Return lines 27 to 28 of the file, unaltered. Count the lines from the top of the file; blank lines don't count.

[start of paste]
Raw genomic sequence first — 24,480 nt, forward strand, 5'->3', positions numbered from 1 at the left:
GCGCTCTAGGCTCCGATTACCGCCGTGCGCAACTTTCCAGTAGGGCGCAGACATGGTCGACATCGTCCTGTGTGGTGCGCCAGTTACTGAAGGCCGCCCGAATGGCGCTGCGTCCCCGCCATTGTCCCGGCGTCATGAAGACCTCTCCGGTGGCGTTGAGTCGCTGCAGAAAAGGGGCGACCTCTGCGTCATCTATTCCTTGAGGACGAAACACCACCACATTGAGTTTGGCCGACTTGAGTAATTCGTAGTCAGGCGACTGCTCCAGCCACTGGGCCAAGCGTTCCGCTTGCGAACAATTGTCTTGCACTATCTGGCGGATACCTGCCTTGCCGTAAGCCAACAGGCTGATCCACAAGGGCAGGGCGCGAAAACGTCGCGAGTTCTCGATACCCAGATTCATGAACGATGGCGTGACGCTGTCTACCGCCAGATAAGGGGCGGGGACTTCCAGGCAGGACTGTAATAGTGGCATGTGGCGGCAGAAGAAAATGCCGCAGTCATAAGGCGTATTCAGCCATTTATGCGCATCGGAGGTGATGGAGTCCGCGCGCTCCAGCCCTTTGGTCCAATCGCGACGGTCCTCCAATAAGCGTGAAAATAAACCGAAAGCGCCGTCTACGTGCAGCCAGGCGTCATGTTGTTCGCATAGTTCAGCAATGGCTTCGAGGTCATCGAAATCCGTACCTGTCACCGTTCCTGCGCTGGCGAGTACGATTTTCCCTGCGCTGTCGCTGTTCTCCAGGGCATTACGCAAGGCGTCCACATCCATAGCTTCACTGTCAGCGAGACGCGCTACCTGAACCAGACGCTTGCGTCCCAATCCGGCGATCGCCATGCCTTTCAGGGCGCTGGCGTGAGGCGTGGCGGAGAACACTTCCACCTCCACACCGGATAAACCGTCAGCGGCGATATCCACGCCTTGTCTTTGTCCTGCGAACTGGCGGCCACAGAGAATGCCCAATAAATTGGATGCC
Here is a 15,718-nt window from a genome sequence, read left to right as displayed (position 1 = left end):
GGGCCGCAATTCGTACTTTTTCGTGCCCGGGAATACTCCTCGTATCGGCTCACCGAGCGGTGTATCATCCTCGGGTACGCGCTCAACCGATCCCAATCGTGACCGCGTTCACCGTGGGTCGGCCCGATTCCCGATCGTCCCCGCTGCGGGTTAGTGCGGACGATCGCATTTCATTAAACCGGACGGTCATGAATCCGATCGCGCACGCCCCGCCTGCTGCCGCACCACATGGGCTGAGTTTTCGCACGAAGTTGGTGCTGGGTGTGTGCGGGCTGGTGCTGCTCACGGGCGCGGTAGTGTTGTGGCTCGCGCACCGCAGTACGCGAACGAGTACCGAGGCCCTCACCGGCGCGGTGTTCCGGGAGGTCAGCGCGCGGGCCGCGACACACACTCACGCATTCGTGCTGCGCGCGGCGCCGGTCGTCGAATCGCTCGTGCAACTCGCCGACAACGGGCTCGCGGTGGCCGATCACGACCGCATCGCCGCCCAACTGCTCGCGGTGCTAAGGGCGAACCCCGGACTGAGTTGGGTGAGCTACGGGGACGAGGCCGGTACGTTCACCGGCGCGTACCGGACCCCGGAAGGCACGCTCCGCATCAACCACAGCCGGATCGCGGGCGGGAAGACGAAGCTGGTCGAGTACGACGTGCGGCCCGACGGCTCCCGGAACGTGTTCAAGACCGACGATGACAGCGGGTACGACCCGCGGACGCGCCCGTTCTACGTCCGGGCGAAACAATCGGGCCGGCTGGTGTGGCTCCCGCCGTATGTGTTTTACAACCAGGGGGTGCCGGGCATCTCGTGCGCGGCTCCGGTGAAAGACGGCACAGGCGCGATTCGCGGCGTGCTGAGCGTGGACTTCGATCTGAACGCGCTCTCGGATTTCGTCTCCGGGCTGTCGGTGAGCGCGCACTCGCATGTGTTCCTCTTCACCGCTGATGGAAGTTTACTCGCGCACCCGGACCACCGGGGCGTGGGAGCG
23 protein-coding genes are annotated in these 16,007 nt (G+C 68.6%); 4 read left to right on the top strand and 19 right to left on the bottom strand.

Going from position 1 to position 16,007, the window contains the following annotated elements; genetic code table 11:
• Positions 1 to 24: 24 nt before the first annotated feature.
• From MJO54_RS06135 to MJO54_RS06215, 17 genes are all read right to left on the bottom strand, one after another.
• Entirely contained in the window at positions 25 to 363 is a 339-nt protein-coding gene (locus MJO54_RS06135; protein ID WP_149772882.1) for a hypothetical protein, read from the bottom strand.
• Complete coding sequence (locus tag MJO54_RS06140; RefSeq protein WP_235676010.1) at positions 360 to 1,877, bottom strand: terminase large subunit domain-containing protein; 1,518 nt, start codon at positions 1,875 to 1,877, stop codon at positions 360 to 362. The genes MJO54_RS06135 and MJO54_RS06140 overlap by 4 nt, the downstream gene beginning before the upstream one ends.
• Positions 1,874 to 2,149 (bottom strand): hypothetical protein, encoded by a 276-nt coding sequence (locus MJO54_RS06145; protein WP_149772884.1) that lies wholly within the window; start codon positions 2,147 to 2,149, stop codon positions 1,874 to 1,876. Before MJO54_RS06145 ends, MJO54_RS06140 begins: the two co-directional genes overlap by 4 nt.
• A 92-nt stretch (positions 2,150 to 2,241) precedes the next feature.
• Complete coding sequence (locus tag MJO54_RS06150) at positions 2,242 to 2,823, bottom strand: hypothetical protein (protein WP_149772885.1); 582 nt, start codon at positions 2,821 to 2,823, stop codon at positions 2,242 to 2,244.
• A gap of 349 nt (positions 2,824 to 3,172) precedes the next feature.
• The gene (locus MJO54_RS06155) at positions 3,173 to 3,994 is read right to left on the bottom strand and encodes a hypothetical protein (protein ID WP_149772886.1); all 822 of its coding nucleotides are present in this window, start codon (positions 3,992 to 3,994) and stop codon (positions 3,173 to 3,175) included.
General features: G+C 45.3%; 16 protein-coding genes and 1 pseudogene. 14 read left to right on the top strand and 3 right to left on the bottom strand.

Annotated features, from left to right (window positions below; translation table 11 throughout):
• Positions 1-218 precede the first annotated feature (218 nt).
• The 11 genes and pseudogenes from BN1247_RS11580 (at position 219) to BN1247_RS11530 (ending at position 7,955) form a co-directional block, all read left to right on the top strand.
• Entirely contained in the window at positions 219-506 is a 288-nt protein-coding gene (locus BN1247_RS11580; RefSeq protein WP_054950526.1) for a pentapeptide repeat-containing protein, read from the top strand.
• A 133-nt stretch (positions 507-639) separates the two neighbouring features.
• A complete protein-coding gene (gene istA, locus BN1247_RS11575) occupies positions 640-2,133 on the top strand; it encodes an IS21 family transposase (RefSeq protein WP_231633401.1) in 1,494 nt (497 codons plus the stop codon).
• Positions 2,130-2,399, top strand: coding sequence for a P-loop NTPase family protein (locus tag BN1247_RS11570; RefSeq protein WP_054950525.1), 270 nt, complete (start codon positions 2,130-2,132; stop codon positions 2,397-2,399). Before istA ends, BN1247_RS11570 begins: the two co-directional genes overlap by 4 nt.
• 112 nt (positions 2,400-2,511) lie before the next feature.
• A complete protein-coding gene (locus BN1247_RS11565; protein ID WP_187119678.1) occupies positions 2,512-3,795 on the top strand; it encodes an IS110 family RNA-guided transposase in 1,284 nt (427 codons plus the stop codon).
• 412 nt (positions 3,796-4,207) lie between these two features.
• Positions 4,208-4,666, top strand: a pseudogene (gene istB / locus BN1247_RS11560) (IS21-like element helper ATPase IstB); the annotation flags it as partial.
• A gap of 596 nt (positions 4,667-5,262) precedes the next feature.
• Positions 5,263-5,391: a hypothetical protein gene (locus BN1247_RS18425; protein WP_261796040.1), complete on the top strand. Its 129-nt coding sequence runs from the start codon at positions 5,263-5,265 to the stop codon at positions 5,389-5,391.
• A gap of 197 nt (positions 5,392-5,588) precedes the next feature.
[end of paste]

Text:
• Positions 4,208-4,666, top strand: a pseudogene (gene istB / locus BN1247_RS11560) (IS21-like element helper ATPase IstB); the annotation flags it as partial.
• A gap of 596 nt (positions 4,667-5,262) precedes the next feature.